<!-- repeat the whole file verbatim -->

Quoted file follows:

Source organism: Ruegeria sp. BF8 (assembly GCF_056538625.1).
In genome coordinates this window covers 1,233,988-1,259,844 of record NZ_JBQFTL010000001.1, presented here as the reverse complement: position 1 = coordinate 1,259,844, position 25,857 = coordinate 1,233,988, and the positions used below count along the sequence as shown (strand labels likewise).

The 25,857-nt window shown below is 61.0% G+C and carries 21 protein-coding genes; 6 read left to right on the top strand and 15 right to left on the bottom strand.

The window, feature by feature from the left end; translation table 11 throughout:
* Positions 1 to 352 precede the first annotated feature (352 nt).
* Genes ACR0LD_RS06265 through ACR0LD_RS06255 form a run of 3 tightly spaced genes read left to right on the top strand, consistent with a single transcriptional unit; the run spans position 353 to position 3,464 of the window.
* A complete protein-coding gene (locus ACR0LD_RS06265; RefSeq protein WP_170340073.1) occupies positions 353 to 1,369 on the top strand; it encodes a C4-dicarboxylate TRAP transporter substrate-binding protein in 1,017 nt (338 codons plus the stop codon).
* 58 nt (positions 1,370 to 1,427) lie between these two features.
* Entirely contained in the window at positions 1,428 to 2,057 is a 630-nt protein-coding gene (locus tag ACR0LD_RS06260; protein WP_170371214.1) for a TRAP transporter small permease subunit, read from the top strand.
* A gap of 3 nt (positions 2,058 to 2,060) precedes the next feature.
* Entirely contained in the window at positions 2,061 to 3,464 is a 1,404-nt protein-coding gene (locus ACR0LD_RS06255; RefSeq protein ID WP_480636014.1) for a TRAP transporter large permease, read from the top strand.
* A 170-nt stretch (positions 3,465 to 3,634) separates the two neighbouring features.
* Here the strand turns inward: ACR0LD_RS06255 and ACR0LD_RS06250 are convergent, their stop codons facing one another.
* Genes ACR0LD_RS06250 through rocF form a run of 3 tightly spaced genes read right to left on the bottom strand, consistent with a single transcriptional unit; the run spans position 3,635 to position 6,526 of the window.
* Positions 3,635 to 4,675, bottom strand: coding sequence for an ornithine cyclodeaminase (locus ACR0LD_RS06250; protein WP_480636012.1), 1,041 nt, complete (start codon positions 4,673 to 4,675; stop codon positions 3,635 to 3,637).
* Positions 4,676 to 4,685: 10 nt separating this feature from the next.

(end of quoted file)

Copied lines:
Source organism: Ruegeria sp. BF8 (assembly GCF_056538625.1).
In genome coordinates this window covers 1,233,988-1,259,844 of record NZ_JBQFTL010000001.1, presented here as the reverse complement: position 1 = coordinate 1,259,844, position 25,857 = coordinate 1,233,988, and the positions used below count along the sequence as shown (strand labels likewise).

The 25,857-nt window shown below is 61.0% G+C and carries 21 protein-coding genes; 6 read left to right on the top strand and 15 right to left on the bottom strand.

The window, feature by feature from the left end; translation table 11 throughout:
* Positions 1 to 352 precede the first annotated feature (352 nt).
* Genes ACR0LD_RS06265 through ACR0LD_RS06255 form a run of 3 tightly spaced genes read left to right on the top strand, consistent with a single transcriptional unit; the run spans position 353 to position 3,464 of the window.
* A complete protein-coding gene (locus ACR0LD_RS06265; RefSeq protein WP_170340073.1) occupies positions 353 to 1,369 on the top strand; it encodes a C4-dicarboxylate TRAP transporter substrate-binding protein in 1,017 nt (338 codons plus the stop codon).
* 58 nt (positions 1,370 to 1,427) lie between these two features.
* Entirely contained in the window at positions 1,428 to 2,057 is a 630-nt protein-coding gene (locus tag ACR0LD_RS06260; protein WP_170371214.1) for a TRAP transporter small permease subunit, read from the top strand.
* A gap of 3 nt (positions 2,058 to 2,060) precedes the next feature.
* Entirely contained in the window at positions 2,061 to 3,464 is a 1,404-nt protein-coding gene (locus ACR0LD_RS06255; RefSeq protein ID WP_480636014.1) for a TRAP transporter large permease, read from the top strand.
* A 170-nt stretch (positions 3,465 to 3,634) separates the two neighbouring features.
* Here the strand turns inward: ACR0LD_RS06255 and ACR0LD_RS06250 are convergent, their stop codons facing one another.
* Genes ACR0LD_RS06250 through rocF form a run of 3 tightly spaced genes read right to left on the bottom strand, consistent with a single transcriptional unit; the run spans position 3,635 to position 6,526 of the window.
* Positions 3,635 to 4,675, bottom strand: coding sequence for an ornithine cyclodeaminase (locus ACR0LD_RS06250; protein WP_480636012.1), 1,041 nt, complete (start codon positions 4,673 to 4,675; stop codon positions 3,635 to 3,637).
* Positions 4,676 to 4,685: 10 nt separating this feature from the next.